Erica Ragsdale, Neighborhood Engagement Officer, City of San Antonio Neighborhood & Housing Services Department, “A Career in Urban Planning”
Brittany Legg, Query Management Analyst, Indeed, Austin (formerly with Apple, Austin, “Geography in Tech”
Jonathon James, GIS Specialist/Database Administrator, Floresville Electric Light and Power System, “From the Classroom to Light and Power”
The speakers emphasized the importance of getting involved as volunteers and interns prior to seeking a job. They introduced the audience to the various initiatives that UTSA, the City of San Antonio, and private firms are implementing to address environmental issues, neighborhood engagement, developing better maps, social applications of GIS, etc. They touted the value of life skills or “soft skills” in landing and keeping a position---curiosity, adaptability, ability to teach others, being a team player.
This event is the capstone of Geography Society activities during the year, and it gives students ideas and contacts that are frequently the first steps to internships and jobs in the San Antonio and Austin metro areas.
April 22, 2019
Image: Tim Degener/Lennart Steppe
Month of preparation paid off - the joint delegation of UTSA and Goethe University, Frankfurt, successfully represented France at the National Model UN and received the "Honorable Mention Delegation-Award as well as Position Paper Awards
January 29, 2019
Economic Impact of Immigration by State featuring a interview with Dr. Richard Jones.
November 13, 2018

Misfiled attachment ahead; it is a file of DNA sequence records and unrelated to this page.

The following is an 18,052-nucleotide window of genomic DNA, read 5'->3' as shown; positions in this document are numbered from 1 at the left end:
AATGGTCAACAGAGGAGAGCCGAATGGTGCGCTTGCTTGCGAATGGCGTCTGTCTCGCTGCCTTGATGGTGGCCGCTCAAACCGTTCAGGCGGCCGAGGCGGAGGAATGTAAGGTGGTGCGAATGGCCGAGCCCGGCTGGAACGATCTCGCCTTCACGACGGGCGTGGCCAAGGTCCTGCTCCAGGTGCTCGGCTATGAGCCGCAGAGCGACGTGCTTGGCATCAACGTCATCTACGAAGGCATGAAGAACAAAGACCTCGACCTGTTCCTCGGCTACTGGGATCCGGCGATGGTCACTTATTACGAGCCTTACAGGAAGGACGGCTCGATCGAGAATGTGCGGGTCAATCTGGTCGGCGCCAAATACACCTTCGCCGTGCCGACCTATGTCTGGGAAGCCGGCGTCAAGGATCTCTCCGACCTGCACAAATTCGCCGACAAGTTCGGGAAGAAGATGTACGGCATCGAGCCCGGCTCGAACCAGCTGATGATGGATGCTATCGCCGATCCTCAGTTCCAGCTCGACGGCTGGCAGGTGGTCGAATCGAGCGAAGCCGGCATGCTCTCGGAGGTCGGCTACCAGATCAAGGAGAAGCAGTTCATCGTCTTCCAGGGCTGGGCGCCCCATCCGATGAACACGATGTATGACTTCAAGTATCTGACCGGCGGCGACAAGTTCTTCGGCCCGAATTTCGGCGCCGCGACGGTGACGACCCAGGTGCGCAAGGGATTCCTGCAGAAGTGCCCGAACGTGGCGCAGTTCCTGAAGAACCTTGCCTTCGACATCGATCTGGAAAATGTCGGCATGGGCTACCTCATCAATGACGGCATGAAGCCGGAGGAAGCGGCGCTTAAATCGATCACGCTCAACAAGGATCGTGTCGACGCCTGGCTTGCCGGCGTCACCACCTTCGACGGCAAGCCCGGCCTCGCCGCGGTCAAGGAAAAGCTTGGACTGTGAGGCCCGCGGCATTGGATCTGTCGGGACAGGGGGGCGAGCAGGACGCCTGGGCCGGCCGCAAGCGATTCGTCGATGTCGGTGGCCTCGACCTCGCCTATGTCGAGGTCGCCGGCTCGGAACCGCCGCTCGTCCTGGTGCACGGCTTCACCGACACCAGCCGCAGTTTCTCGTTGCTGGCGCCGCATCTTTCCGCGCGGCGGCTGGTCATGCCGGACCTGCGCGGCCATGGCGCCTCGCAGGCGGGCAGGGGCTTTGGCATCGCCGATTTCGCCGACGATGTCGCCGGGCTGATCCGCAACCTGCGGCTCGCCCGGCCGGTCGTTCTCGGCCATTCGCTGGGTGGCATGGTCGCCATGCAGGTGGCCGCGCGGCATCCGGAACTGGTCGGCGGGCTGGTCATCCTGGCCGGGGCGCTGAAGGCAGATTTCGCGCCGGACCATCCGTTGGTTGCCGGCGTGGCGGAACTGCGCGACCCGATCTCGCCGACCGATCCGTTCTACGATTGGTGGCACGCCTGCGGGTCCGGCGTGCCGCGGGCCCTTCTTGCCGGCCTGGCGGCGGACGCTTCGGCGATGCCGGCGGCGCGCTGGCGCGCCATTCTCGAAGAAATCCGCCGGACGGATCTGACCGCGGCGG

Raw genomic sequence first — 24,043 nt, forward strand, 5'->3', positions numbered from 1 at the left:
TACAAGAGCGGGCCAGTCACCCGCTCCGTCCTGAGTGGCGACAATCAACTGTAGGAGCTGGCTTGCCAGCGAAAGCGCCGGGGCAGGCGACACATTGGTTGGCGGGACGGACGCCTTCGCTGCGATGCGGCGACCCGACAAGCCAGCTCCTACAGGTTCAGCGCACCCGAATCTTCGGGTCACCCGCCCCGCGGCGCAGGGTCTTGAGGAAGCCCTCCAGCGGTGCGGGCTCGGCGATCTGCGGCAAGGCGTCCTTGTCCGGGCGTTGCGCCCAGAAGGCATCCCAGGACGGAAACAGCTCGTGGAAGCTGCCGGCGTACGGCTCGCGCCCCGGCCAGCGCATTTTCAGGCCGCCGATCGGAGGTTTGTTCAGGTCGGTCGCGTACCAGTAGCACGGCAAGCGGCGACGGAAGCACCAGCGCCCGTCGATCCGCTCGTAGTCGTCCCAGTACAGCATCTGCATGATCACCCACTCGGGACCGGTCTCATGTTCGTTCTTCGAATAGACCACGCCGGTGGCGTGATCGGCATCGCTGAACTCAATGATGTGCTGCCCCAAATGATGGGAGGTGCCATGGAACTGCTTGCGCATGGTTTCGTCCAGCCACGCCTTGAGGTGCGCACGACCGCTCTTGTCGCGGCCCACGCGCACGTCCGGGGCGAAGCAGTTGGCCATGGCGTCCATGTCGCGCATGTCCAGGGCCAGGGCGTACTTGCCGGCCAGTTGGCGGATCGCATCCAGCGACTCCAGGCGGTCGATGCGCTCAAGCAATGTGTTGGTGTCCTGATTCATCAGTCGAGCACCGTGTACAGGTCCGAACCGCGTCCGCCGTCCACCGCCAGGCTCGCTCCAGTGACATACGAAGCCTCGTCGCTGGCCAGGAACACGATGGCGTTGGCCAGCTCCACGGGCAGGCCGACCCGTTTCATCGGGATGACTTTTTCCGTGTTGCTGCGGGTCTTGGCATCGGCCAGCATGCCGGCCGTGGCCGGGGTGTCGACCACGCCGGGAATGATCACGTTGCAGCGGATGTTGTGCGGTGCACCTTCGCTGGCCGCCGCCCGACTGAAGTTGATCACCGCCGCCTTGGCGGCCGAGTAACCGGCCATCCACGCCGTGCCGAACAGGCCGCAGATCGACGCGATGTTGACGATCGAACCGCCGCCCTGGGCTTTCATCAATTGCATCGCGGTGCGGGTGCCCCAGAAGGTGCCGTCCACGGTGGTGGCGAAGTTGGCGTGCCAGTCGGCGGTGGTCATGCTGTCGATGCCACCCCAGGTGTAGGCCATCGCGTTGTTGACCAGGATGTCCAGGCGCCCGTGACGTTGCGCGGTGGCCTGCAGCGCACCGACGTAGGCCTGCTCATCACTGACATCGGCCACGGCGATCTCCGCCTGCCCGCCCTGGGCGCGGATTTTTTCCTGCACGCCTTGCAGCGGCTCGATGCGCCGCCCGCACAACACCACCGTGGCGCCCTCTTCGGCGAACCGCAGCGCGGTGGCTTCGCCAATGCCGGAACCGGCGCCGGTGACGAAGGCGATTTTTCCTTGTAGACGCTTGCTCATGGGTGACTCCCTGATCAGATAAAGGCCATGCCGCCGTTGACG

November 2nd through Sunday, November 4th, the Model United Nations Society, in partnership with the Department of Political Science and Geography, hosted the 2018 Alamo Model United Nations Conference. The conference included four committees: UN Security Council (SC), UN Historical Security Council, UN Office of Drugs and Crime (UNODC), and UN International Children’s Emergency Fund (UNICEF). The SC discussed small arms reduction, weapons of mass destruction proliferation, and naval conflicts and territorial disputes. The historic SC discussed the Yugoslavian crisis set in the year 1992. UNODC discussed firearm prevention, sex trafficking, and the opioid crisis. UNICEF discussed the rights and needs of transgender children, children with disabilities, and HIV/AIDS prevention. All committees were successful in passing at least one resolution throughout the duration of the conference, and all delegates successfully developed public speaking, diplomacy, and group collaboration skills. While the conference left all delegates, staff, and chairs tired, the weekend was very rewarding. The Model United Nations Society would like to thank all who participated for their effort, and invite everyone to consider attending the 2019 Alamo Model United Nations Conference next fall.